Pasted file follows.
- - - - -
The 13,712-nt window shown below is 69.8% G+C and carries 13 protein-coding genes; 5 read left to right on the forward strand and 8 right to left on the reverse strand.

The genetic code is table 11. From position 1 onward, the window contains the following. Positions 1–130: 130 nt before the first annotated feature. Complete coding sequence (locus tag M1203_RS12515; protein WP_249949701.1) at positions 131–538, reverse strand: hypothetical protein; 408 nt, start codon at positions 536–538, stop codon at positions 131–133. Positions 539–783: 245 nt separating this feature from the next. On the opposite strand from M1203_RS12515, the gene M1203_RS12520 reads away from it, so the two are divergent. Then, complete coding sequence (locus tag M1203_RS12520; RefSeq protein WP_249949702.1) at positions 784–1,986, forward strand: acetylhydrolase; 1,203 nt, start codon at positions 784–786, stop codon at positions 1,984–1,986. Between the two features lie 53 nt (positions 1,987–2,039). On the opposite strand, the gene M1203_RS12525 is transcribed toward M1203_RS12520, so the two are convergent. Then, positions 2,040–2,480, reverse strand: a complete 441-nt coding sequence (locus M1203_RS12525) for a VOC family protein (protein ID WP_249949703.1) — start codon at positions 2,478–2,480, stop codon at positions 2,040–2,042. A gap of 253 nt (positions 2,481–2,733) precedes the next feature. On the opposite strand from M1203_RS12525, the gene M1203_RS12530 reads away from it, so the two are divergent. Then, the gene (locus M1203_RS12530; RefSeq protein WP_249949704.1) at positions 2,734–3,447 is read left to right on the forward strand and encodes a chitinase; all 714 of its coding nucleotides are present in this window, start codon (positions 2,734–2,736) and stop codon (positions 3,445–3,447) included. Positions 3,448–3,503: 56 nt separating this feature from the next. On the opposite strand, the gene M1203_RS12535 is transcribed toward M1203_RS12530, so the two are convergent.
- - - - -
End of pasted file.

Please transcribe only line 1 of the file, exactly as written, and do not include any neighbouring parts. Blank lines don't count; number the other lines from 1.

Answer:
The 13,712-nt window shown below is 69.8% G+C and carries 13 protein-coding genes; 5 read left to right on the forward strand and 8 right to left on the reverse strand.